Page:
Here’s a simple way to cultivate the state of mind that meditation techniques are designed to help you achieve: pretend the environment around you is actually a virtual reality simulation. Continue reading “Meditation Technique: Virtual Reality”
If you ever try to deep clean your mini blinds, as a bonus you will also learn how to repair one of the slats. It will be one near the top, of course.
But as an added bonus, it will also help you reach enlightenment. Continue reading “The Zen Of Fixing Mini-Blinds”
One of my current “overthink” topics is the distinction between the dabbler and the exclusionary. Or the “jack of all trades, master of none” versus the “master of one”.
It occurred to me that perhaps the dabbler mindset is yet another camouflaged appearance of perfectionism. Continue reading “Dabblers and Perfectionism”
I used to be a slob. It wasn’t pathological, but it did get pretty bad for a period of time.
I started a new routine a few weeks ago where I applied the mechanics of my daily drawing practice to cleaning up my house: do it regularly, and don’t worry about doing a perfect job. Just establish the habit/practice/routine of doing it regularly.
My main goal was mental health: I realized after cleaning up one weekend how much I preferred the experience of a clean house over a messy one. I joked to myself, “Why do I ever let it get messy if I like it clean so much?” But then it struck me that it was no different than my previous lack of effort in creating art regularly: I needed a routine.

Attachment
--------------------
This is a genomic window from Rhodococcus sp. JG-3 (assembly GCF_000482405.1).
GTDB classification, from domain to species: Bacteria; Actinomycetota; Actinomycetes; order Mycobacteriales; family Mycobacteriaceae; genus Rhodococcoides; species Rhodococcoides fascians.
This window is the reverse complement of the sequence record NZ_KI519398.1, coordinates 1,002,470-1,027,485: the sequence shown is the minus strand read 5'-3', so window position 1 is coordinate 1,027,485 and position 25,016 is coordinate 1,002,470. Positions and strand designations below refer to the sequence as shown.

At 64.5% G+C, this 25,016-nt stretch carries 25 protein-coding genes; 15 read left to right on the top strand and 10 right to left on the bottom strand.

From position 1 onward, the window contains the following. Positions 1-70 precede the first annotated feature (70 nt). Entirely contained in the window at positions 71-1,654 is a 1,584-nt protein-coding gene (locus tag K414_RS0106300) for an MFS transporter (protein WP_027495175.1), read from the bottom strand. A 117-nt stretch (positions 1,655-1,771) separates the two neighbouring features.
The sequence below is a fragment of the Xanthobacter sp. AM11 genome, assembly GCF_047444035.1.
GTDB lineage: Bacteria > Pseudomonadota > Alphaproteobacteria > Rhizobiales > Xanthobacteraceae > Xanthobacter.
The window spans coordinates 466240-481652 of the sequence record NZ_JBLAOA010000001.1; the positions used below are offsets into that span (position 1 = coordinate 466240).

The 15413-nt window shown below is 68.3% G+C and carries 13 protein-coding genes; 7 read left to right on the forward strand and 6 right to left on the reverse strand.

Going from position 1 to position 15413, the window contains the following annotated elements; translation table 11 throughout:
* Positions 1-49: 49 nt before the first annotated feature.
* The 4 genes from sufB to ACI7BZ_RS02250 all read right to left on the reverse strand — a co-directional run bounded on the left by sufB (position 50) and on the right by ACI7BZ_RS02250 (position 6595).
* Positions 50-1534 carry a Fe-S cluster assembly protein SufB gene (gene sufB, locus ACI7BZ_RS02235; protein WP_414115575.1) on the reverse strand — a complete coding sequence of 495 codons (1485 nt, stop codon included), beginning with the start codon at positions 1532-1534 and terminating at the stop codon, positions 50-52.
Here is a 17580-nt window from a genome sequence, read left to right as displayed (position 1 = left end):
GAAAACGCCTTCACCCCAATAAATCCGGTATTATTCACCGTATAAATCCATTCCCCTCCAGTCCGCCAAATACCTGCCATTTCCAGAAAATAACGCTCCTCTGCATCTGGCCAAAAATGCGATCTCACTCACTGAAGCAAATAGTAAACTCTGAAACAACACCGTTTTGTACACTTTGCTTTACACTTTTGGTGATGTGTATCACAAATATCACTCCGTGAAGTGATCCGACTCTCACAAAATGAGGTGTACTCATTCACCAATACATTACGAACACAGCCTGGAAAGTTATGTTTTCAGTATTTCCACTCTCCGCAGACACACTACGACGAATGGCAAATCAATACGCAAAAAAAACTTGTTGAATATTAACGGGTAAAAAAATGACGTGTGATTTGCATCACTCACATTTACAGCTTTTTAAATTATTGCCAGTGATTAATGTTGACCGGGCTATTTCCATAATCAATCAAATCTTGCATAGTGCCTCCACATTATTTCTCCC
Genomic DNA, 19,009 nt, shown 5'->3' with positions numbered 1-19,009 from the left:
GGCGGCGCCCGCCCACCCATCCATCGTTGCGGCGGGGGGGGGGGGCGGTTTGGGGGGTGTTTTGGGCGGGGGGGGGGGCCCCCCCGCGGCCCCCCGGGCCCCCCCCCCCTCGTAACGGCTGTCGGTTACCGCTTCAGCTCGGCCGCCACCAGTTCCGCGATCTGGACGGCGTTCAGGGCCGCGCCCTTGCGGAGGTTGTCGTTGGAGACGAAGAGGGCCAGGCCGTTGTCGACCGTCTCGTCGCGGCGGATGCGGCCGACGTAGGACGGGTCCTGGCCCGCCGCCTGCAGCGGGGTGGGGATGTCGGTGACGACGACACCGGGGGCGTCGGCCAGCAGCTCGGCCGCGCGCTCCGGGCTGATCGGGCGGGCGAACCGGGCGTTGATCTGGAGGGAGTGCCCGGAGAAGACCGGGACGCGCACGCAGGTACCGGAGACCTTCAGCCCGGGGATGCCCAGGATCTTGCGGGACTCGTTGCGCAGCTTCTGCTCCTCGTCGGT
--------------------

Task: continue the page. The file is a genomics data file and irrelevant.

But as I was cleaning the house the second weekend, the deeper reality of why my cleaning habits were so lax become apparent: it was a side-effect of perfectionism. Continue reading “Perfectionist Slob”
Perfectionism is a dangerous cocktail. A few sips early in life can have undesirable long-terms effects. Typically comprised of 80-proof attention, with an external validation chaser, perfectionism is rarely taken straight. Most often, it’s a mixed drink that includes, self-worth, ego and esteem in unhealthy ratios.
Perfectionism isn’t just “a glass of wine with dinner” — there’s nothing wrong with aiming to do your best. Instead, it’s a beer bong fed from the keg. One feels obligated to chug away until the cheers and accolades of the onlookers is attained. But those accolades always seem to be receding, so the chugging continues. And continues.